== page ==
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The plot of the book and the film is also weirdly similar to that of this weekend's other new film, Martin Scorsese's Shutter Island, which has a stranger visiting a rainswept island near Boston after someone's mysterious disappearance and trying to unravel a conspiracy that may threaten his life. That picture with a gallery of unreliable characters weaving a web of lies around the baffled hero, who must discover the perpetrator by searching for clues in hidden notes has been widely compared to Hitchcock and film noir; but it might also be Scorsese's tribute to Polanski.
Harris, who worked for the Sunday Times and the BBC when Blair came to power, was once friendly with the P.M. but later soured on his political decisions, especially Blair's support of the Bush Administration's plan to invade Iraq. (With some ghoulishly good timing, Blair had to spend six hours last month defending his Iraq record in the Chilcot Inquiry.) The book, published in 2007, was widely seen as Harris's score-settling.
In the movie, Pierce Brosnan's Lang the ex-actor who became head of state at times resembles no one so much as Ronald Reagan, especially when he flashes a grin as affable as it is concealing. There's also a Halliburton-type company, called Hatherton, that links the P.M. to George W. Bush. But Lang and Olivia Williams, in the role of his bright, prickly wife Ruth, are a good fit for Tony and Cherie Blair. Then again, they could be another political power couple, Bill and Hillary Clinton: the salesman and his less charismatic but brilliant wife. Is the woman betrayed by the man, or is she controlling him, or both? Could either a U.S. President or a U.K. Prime Minister be a Manchurian candidate, his policies programmed by an outside agency? That's enough conspiracies even for Polanski.
From the moment he enters Lang's island compound, the Ghost feels thwarted by the P.M. and his staff, led by Lang's probable mistress (Kim Cattrall). Proving that a political campaign is war by other means, they form a phalanx around Lang's achievements and vulnerabilities; their job is not to help the Ghost but to contain and confound him. His adversaries include not just people but machines. The movie begins with an empty car on the Martha's Vineyard ferry its driver vanished, and soon found dead and ends with another car-related death. In the two intervening hours, several mysterious autos with malevolent intent stalk our hero. His only ally is a sedan earlier driven by McAra, whose chatty GPS leads the Ghost to a major suspect: Tom Wilkinson as a Harvard professor whose path may earlier have intersected with the Langs'.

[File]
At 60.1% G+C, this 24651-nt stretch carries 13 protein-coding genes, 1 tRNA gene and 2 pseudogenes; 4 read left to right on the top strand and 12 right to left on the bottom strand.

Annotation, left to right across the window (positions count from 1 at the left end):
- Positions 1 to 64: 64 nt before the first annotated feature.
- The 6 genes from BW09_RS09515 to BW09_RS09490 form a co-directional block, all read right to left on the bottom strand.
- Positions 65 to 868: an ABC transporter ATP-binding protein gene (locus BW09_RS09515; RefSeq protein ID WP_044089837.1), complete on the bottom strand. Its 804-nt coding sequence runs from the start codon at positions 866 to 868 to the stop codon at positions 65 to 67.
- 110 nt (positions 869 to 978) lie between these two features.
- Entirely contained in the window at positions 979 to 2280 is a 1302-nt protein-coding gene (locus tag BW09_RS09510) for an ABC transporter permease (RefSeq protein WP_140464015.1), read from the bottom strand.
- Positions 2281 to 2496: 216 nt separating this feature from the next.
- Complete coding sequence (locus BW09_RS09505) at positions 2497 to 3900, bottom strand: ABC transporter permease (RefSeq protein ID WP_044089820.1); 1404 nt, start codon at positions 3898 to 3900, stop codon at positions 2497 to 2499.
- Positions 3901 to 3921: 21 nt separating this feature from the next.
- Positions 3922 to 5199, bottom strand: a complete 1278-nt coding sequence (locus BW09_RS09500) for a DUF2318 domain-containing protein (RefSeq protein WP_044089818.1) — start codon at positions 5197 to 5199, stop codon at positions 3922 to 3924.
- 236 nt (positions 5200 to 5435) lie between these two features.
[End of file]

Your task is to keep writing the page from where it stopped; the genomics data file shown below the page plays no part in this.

One difference between Hollywood and European films: the first has to keep you jazzed every minute, while the second assumes that, having bought your ticket, you'll stick around through the simmering accumulation of details. In that sense, The Ghost Writer is as comforting in its temperate pace and eerie mood as it is chilling in its plot particulars. Polanski feigns interest in the genre's requisite chases, but he's best at stranding the Ghost in wide frame, on a turbulent island, and tightening the noose around his neck as he gets closer to an awful truth. Alexandre Desplat's violins saw away, in approved Bernard Herrmann fashion, as appliers and absorbers of dramatic shocks; and McGregor brings all his charm and intelligence to the vague figure of a Hitchcock hero who slips into circumstance and chicanery until he morphs into a Polanski victim.
Set mostly in Massachusetts, the movie was shot at Berlin's Babelsburg studio, where Polanski earlier created the Warsaw Ghetto for his most explicitly autobiographical film, The Pianist, for which he won the Academy Award for Best Director in 2003. The Ghost Writer is unlikely to earn him such acclaim. The villainy surrounding its hero is vast but not, in Oscar terms, important; and there are a few giggle moments, as when one of Lang's women pops into the Ghost's bed. But we should hail a movie that recalls creepy political thrillers of the mid-'70s, back when some films were made for grownups and the comfortable catharsis of a happy ending was not required think of the panoramically cryptic worldview of The Parallax View and Three Days of the Condor, and of course, Chinatown. In its cataloguing and deft evocation of those films, and the director's entire body of work, The Ghost Writer may not be major Polanski, but it sure is essential Polanski.